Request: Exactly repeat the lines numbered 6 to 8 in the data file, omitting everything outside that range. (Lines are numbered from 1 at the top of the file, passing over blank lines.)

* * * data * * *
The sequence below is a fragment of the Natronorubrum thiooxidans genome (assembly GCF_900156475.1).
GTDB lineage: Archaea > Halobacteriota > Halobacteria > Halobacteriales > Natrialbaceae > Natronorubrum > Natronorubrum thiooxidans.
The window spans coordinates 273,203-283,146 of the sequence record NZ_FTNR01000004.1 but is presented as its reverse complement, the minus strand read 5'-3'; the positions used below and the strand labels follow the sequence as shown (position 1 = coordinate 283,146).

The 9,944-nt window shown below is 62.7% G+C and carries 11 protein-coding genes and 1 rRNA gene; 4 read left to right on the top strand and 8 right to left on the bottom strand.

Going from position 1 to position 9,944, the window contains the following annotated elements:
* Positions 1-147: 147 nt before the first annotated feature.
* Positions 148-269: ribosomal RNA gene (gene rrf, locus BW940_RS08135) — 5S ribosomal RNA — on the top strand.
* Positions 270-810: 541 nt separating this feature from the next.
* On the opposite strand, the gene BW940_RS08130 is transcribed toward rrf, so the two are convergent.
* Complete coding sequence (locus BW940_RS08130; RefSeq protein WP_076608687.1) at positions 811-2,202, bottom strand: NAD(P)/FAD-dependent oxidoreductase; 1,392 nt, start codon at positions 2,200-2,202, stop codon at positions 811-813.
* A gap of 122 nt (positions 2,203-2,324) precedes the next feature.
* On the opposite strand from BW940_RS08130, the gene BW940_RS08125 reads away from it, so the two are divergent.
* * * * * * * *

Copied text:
* Positions 1-147: 147 nt before the first annotated feature.
* Positions 148-269: ribosomal RNA gene (gene rrf, locus BW940_RS08135) — 5S ribosomal RNA — on the top strand.
* Positions 270-810: 541 nt separating this feature from the next.